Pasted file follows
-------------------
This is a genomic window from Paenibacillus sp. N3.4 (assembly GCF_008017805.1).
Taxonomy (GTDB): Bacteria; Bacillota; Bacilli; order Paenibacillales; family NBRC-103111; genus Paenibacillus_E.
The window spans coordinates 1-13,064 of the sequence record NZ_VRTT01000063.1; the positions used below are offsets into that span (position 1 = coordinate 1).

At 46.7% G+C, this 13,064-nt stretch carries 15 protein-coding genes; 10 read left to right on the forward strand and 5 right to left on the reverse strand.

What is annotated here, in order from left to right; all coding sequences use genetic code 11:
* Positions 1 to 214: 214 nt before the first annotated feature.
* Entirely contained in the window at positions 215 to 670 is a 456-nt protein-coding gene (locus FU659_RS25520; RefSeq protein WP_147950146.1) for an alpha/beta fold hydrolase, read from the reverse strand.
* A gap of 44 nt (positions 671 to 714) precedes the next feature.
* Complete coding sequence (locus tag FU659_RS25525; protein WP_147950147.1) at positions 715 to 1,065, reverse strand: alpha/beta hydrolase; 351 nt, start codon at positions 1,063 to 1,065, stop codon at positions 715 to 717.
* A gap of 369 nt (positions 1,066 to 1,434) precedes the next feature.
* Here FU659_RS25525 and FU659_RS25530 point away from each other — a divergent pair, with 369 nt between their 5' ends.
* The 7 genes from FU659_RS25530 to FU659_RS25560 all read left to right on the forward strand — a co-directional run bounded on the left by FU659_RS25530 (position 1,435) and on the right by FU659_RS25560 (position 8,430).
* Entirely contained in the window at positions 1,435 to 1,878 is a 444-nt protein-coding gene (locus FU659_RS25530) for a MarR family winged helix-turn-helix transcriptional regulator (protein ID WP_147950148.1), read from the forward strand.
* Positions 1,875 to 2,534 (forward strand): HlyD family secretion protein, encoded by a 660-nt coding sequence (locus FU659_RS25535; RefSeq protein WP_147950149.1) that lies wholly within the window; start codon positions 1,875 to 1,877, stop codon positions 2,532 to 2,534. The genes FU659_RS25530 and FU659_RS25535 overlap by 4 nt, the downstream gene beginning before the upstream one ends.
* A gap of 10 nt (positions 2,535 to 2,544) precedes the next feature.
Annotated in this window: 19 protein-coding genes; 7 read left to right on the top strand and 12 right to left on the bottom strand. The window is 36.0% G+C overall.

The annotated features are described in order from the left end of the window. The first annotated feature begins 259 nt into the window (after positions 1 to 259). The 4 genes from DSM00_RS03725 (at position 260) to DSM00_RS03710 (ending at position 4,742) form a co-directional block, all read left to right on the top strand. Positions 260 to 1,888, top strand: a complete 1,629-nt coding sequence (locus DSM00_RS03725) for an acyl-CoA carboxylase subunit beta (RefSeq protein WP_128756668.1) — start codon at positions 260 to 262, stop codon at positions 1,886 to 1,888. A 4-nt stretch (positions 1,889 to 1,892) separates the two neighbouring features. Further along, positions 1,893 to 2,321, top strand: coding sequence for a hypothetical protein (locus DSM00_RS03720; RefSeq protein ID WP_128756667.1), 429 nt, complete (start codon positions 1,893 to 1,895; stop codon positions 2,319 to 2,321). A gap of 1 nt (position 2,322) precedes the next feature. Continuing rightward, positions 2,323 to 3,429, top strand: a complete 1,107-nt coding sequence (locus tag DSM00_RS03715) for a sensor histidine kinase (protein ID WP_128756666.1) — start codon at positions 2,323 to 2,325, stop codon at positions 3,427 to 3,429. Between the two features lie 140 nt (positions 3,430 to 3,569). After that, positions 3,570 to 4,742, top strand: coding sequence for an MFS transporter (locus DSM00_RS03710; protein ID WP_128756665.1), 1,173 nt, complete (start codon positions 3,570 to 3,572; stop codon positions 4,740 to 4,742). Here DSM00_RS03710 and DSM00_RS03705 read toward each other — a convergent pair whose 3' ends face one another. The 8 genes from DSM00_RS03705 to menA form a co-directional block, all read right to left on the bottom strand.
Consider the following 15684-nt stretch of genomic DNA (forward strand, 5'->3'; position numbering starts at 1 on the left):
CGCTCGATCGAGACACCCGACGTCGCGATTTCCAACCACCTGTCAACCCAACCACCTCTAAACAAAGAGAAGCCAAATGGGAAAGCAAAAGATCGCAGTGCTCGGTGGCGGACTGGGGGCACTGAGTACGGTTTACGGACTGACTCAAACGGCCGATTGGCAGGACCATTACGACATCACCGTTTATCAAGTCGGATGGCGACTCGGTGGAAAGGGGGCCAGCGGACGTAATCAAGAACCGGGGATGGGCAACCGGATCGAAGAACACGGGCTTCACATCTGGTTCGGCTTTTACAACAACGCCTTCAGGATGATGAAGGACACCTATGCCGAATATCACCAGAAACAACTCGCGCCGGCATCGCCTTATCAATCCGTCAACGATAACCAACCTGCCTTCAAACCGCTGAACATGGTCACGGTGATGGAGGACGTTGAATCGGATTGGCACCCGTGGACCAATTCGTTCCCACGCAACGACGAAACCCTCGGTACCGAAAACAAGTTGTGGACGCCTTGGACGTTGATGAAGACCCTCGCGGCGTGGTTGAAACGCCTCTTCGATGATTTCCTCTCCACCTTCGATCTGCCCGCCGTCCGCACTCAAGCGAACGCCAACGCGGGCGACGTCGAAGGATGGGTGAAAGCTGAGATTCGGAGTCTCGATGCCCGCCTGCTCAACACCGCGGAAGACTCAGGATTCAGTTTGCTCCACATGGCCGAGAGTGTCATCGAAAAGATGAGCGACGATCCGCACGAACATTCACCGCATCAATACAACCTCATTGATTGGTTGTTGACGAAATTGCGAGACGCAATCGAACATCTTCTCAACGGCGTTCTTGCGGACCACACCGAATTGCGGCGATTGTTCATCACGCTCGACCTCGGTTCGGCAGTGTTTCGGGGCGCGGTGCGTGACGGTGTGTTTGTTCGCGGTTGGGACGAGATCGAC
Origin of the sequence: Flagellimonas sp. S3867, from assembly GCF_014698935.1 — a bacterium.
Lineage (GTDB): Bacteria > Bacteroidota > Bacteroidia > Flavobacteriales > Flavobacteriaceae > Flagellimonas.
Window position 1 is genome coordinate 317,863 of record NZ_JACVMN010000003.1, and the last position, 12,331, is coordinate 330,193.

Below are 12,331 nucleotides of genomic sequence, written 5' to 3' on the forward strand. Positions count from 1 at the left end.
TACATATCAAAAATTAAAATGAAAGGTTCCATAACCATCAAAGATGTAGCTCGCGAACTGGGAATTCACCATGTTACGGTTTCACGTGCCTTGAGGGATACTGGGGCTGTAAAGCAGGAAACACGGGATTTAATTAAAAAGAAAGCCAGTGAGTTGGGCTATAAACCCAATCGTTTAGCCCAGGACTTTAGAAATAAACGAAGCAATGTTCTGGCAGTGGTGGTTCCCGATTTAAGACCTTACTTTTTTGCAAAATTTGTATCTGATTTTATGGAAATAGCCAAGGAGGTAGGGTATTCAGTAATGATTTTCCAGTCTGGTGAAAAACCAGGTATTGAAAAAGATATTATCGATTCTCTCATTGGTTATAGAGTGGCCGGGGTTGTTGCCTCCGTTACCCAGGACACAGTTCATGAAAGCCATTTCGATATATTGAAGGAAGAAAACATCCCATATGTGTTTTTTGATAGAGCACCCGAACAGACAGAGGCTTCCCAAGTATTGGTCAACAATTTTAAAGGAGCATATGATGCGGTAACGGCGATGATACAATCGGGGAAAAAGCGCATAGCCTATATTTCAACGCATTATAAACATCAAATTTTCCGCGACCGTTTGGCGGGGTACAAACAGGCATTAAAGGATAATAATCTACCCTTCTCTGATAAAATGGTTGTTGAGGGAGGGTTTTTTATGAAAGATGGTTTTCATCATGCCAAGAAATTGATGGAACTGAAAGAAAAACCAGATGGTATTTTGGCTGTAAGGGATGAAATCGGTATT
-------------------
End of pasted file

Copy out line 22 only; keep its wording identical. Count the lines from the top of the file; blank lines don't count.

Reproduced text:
Window position 1 is genome coordinate 317,863 of record NZ_JACVMN010000003.1, and the last position, 12,331, is coordinate 330,193.